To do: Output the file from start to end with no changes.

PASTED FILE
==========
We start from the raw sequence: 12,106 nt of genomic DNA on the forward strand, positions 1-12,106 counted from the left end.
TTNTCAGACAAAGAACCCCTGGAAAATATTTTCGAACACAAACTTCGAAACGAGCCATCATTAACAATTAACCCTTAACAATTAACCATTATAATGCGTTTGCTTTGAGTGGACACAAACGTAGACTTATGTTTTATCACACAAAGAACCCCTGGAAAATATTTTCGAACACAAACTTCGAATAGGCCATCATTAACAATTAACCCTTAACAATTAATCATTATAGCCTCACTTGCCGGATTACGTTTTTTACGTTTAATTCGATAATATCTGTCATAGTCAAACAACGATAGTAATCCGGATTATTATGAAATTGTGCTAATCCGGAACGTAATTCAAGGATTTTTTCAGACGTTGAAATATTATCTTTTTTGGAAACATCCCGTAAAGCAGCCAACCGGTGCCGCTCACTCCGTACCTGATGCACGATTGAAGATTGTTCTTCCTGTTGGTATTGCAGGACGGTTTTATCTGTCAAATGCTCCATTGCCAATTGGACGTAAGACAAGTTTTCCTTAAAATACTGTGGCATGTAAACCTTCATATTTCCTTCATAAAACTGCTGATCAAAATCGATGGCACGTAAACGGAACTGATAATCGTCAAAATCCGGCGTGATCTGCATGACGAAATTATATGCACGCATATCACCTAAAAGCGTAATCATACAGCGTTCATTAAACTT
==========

We start from the raw sequence: 12,106 nt of genomic DNA on the forward strand, positions 1-12,106 counted from the left end.
TTNTCAGACAAAGAACCCCTGGAAAATATTTTCGAACACAAACTTCGAAACGAGCCATCATTAACAATTAACCCTTAACAATTAACCATTATAATGCGTTTGCTTTGAGTGGACACAAACGTAGACTTATGTTTTATCACACAAAGAACCCCTGGAAAATATTTTCGAACACAAACTTCGAATAGGCCATCATTAACAATTAACCCTTAACAATTAATCATTATAGCCTCACTTGCCGGATTACGTTTTTTACGTTTAATTCGATAATATCTGTCATAGTCAAACAACGATAGTAATCCGGATTATTATGAAATTGTGCTAATCCGGAACGTAATTCAAGGATTTTTTCAGACGTTGAAATATTATCTTTTTTGGAAACATCCCGTAAAGCAGCCAACCGGTGCCGCTCACTCCGTACCTGATGCACGATTGAAGATTGTTCTTCCTGTTGGTATTGCAGGACGGTTTTATCTGTCAAATGCTCCATTGCCAATTGGACGTAAGACAAGTTTTCCTTAAAATACTGTGGCATGTAAACCTTCATATTTCCTTCATAAAACTGCTGATCAAAATCGATGGCACGTAAACGGAACTGATAATCGTCAAAATCCGGCGTGATCTGCATGACGAAATTATATGCACGCATATCACCTAAAAGCGTAATCATACAGCGTTCATTAAACTT